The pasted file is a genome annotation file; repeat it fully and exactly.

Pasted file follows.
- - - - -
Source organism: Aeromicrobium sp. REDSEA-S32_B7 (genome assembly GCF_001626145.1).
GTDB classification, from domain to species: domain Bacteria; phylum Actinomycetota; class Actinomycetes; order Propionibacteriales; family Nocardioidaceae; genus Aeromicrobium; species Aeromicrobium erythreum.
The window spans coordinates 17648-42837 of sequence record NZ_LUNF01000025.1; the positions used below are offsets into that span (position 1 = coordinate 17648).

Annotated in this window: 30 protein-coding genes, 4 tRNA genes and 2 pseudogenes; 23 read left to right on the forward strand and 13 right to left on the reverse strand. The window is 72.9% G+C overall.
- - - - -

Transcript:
Source organism: Aeromicrobium sp. REDSEA-S32_B7 (genome assembly GCF_001626145.1).
GTDB classification, from domain to species: domain Bacteria; phylum Actinomycetota; class Actinomycetes; order Propionibacteriales; family Nocardioidaceae; genus Aeromicrobium; species Aeromicrobium erythreum.
The window spans coordinates 17648-42837 of sequence record NZ_LUNF01000025.1; the positions used below are offsets into that span (position 1 = coordinate 17648).

Annotated in this window: 30 protein-coding genes, 4 tRNA genes and 2 pseudogenes; 23 read left to right on the forward strand and 13 right to left on the reverse strand. The window is 72.9% G+C overall.